Some doctors recommend it. Others call it quackery. Dr. Brian Goldman, @NightshiftMD weighs in on an increasingly polarizing debate.

Endometriosis: My painful search for answers

Danielle d'Entremont, a young woman who was recently diagnosed with endometriosis, shares her six-year journey to find out what was wrong with her, and the discoveries she made along the way about how society discriminates against women's pain.

Extreme period pain is 'not just part of being a woman,' says women's health expert

Women's health expert Dr. Catherine Allaire says celebrities like Lena Dunham, who recently wrote about undergoing surgery to treat her endometriosis, can help raise awareness of this serious condition.

#MeToo in medicine: Culture of silence keeps med students from reporting abuse by their mentors

White Coat, Black Art spoke to students and residents at almost every medical school across Canada. They detailed incidents ranging from inappropriate comments to unwanted groping to sexual assault — often by their direct superiors.
Dr. Goldman's Blog

New opioid guidelines may help more patients get treatment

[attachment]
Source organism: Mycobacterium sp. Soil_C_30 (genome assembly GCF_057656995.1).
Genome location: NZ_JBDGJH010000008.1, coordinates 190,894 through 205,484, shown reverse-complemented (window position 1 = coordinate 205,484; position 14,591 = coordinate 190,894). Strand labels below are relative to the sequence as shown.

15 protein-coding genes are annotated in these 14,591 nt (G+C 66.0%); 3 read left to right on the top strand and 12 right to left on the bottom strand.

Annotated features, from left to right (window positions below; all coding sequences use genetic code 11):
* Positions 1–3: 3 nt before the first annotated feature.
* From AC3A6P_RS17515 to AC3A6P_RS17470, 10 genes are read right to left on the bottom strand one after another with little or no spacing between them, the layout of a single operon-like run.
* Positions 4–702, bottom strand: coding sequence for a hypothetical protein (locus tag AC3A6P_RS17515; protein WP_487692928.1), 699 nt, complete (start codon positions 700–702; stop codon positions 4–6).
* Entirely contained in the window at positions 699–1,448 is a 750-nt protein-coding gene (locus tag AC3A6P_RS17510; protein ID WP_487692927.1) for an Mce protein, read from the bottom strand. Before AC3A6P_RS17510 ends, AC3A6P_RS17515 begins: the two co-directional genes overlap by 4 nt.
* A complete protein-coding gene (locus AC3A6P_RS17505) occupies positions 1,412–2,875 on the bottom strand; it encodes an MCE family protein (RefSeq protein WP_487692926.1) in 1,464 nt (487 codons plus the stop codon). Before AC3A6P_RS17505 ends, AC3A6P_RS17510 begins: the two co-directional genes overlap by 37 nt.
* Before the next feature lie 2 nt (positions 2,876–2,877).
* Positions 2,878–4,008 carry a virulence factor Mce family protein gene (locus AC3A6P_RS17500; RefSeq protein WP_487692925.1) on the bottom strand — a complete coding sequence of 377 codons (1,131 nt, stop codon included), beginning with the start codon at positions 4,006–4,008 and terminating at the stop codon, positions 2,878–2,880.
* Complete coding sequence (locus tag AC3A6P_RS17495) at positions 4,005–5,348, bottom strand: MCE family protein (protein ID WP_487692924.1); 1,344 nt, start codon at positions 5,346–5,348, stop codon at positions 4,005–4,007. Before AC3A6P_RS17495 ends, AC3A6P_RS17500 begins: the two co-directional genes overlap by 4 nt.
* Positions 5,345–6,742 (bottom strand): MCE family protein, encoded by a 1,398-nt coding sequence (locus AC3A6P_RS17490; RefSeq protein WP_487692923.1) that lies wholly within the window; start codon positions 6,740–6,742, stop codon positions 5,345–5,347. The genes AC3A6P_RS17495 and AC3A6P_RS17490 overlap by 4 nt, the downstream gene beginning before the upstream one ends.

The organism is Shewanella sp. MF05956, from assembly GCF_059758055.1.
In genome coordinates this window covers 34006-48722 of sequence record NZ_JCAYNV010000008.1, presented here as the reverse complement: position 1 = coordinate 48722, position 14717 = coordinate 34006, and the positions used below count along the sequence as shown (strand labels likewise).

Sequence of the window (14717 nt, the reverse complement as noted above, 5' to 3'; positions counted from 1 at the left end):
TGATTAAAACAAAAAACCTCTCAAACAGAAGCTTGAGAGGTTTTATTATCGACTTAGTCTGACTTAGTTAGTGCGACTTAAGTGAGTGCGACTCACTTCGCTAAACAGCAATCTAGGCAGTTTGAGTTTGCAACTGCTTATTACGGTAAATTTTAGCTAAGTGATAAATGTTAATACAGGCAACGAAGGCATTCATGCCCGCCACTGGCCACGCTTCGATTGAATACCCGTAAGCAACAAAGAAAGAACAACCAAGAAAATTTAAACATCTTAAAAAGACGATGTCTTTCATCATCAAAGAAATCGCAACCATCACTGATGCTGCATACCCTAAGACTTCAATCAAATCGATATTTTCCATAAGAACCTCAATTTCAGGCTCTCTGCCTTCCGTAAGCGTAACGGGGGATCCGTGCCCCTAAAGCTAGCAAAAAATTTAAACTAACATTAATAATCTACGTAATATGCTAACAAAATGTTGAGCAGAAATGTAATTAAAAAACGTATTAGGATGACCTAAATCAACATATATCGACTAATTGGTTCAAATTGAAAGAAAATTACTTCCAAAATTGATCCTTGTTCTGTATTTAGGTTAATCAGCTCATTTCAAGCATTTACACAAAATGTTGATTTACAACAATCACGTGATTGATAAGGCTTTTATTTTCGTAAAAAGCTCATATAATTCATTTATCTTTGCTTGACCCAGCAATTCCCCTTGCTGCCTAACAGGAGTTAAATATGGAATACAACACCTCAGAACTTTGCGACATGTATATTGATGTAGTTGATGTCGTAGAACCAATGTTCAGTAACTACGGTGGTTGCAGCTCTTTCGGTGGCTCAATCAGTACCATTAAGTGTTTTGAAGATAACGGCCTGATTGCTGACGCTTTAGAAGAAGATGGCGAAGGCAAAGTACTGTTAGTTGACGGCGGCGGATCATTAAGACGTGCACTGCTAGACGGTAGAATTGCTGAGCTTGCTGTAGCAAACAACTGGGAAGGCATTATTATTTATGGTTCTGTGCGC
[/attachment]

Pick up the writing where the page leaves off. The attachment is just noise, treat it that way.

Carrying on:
There are new opioid addiction guidelines. But will they help reduce overdose deaths in Canada? Dr. Brian Goldman (@NightshiftMD) gives his analysis.
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Is there a doctor on board?

More and more passengers need medical assistance during commercial flights. @NightshiftMD asks if airlines are prepared.

'It's the hardest conversation we can have': Confronting racism in health care

The San'yas Indigenous Cultural Safety Training program uses blunt talk to confront racial bias in Canadian health care, with the goal of making care safer and more accessible for Indigenous patients.

Meet the next generation of caregivers

Clare and Ellery are the sisters of 18-year-old Gillian who has pervasive autism. They plan to take over her care at some point down the line.

What it's like to have a sister with special-needs, aka Boo-Bear

Clare and Ellery are the sisters of 18-year-old Gillian who has special needs, including pervasive autism. They expect to care for her when their parents no longer can.

'The community needs to step up' says caregiver advocate

“Are we supporting families as much as we can for the whole duration of their caregiving experience?” asks Dr. Yona Lunsky who works with people with developmental disabilities and their families.

The other side of PTSD

White Coat, Black Art is looking for stories about cancer survivors and other former patients who suffer from PTSD.
Dr. Goldman's Blog

Should your doctor ask what's on your bucket list?

Patients hate talking about death. But a bucket list is something different. @NightshiftMD on the better way to frame a difficult conversation.

Cake, balloons, goodbye: What happens when your special needs child ages out of the system

The story of Gilly, an 18-year girl with autism and developmental delay on the cusp of aging out of the system – and the parents who are expected to pick up the slack.